Does this approach work? Sometimes. Is it worth the effort? Sometimes. Do you need to know your products inside and out? Always. During busy holidays this traditional approach tends to wear thin; customers seem unable to retain interest in your pitch, your uniqueness (and volume) begins to fade . . . what’s wrong?
When I found myself in this position many years ago, my sales coach Lillian asked me: “Do you think it’s possible they just don’t want a cookie?” To my dumb-founded expression she explained that within the myriad of high pressure sales styles during the frenetic holidays, buyers are simply “full”, like after Thanksgiving dinner. Now here you come with a plate piled high with delicious, secret recipe cookies to give away but no one is buying. The harder you push the cookies, the more resistant buyers are. More cookies would just add to the pain! No takers.
Are you a “cookie pusher”?
In other words, does your approach appear to the buyer as just another hurried spiel? You need to sell cookies and they’re not hungry? Retail buyers are always full. During the holiday sales onslaught, focusing on a single vendor becomes nearly impossible. What can you do to stand out from the crowd?
- Make contact the right way. The “right way” is for that individual. Remember whether they prefer e-mail, phone calls, voice mail, text or a drop-in. Don’t vary the standard right now, comfort is key.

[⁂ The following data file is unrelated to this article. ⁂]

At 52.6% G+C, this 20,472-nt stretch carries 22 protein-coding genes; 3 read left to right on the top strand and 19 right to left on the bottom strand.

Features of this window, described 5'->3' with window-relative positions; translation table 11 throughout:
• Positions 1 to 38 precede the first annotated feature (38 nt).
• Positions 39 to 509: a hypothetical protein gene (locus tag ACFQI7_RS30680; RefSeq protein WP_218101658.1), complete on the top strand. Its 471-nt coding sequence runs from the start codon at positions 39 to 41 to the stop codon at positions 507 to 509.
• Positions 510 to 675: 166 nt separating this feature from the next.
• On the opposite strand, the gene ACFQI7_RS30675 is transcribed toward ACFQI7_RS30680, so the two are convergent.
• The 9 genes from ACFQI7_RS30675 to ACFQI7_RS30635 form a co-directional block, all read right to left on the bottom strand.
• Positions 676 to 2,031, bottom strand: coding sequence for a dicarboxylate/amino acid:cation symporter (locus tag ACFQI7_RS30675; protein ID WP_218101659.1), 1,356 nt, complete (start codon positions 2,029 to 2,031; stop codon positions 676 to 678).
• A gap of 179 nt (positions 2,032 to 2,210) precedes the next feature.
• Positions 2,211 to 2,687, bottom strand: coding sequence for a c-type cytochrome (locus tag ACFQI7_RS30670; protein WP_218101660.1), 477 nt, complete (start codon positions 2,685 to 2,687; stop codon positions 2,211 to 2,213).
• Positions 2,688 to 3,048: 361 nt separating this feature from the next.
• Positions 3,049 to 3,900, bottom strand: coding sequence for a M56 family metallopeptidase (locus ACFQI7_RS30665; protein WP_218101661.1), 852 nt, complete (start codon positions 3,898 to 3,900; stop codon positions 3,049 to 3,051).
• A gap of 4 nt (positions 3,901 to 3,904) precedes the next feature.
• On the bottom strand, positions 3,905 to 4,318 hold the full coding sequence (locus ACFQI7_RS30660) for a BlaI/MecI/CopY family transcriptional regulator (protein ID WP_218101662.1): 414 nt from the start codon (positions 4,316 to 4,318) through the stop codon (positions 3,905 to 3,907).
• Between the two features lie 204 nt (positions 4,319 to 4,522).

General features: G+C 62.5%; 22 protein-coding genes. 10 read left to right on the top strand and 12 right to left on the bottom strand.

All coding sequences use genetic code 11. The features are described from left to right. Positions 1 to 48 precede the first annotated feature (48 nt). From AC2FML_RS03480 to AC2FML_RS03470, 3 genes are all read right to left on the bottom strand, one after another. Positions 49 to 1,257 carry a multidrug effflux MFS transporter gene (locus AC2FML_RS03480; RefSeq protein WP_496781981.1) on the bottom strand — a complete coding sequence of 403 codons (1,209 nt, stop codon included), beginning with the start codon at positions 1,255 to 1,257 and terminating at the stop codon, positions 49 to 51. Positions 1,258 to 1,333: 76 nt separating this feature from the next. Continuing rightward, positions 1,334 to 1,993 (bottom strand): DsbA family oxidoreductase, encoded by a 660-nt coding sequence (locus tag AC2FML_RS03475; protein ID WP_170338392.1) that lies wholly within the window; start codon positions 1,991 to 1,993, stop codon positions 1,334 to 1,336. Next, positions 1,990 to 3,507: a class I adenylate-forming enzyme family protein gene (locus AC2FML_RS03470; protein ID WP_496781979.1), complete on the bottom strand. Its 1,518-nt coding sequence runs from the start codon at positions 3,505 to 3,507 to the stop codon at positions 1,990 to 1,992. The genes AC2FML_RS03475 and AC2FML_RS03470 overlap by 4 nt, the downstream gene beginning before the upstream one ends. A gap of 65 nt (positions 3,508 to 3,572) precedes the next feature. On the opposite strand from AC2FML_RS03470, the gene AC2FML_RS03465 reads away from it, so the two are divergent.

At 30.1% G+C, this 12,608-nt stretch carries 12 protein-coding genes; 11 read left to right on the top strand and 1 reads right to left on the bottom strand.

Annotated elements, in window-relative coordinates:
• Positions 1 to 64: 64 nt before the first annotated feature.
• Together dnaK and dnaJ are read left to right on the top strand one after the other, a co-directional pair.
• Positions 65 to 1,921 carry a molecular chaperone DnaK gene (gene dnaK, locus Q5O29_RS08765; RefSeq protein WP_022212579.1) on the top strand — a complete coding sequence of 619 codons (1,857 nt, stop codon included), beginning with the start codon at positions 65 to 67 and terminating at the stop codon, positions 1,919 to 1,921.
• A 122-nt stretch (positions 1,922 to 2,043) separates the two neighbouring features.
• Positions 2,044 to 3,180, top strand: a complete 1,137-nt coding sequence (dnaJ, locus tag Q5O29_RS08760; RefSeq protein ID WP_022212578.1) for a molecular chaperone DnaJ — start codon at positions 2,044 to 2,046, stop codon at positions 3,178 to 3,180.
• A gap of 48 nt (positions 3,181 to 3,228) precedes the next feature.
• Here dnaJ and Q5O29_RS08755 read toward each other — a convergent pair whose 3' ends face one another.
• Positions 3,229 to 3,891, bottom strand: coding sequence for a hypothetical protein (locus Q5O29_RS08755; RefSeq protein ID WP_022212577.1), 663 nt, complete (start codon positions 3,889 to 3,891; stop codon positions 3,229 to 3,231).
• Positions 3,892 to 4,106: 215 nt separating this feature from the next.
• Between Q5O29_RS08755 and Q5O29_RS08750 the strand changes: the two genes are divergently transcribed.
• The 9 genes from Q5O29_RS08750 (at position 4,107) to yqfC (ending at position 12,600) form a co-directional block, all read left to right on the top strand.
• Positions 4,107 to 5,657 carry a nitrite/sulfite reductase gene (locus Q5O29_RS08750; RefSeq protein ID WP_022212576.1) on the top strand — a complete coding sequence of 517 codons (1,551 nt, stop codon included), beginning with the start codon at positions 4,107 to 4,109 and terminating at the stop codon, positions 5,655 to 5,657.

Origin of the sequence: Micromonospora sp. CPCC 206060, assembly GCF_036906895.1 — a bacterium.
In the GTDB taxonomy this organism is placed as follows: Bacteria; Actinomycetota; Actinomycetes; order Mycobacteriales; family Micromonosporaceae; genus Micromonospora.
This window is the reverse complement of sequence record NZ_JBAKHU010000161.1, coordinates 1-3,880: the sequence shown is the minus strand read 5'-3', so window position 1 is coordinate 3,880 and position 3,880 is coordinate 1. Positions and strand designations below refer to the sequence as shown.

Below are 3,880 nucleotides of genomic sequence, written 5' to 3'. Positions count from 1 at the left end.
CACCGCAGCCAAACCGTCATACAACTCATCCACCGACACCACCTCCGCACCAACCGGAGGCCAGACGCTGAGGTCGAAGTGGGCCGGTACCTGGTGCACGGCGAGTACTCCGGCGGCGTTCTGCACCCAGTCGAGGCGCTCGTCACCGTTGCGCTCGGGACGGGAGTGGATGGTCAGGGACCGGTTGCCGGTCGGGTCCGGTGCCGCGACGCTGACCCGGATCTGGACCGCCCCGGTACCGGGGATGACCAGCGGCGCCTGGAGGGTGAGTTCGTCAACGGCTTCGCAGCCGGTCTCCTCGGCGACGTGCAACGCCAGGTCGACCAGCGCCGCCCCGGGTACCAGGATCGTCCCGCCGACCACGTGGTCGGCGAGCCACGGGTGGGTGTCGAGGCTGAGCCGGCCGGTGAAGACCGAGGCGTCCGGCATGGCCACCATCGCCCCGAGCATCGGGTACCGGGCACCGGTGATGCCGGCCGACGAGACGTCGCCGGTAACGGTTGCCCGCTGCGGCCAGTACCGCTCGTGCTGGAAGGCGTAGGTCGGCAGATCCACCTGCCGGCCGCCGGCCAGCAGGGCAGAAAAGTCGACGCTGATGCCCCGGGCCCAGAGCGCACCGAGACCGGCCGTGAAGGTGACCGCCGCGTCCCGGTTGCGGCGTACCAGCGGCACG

- Contact because you care. You do need to talk, but don’t jump right into the pitch. These folks have enough pressure flying at them without enduring another full frontal hype. Find out how things are going for them, sincerely. Most buyers will be astonished that you even ask!
- Ask and then LISTEN. When you’ve both had time to take a breath and get oriented, offer a gentle reminder of what your products are, (if needed) then ask. Ask what you and your company can do to make the buyer’s work easier. Then clam up and really actively LISTEN, without interrupting, prompting only when necessary for more detail. Chances are you will hear what your competition is doing wrong!
- Find your uniqueness, what can you do BETTER. Reiterate what you heard in the buyer’s response. Highlight to them what unique services or conveniences they need that you can provide, and customize to make their work easier and more cost effective. Leave them with the lasting impression that you are a problem solver!
- Make it happen! REALLY Make it happen! Follow up with all phases to ensure that the special service you identified actually happens. Then follow-up with the customer to make sure your service exceeded their expectations. Nothing kills future orders like defaulting on a promise to make things easier.
Special services that helps your customer succeed will always be remembered. The list of customized service is not endless, but some simply logical steps are often overlooked. Next week we’ll look at some of those strategies.
K.B. Elliott is a Detroit area contributing writer for Nexxt. Having worked seats on both sides of the sales table for 30 years gives him a unique perspective to the sales process and the varieties of successes to be had.
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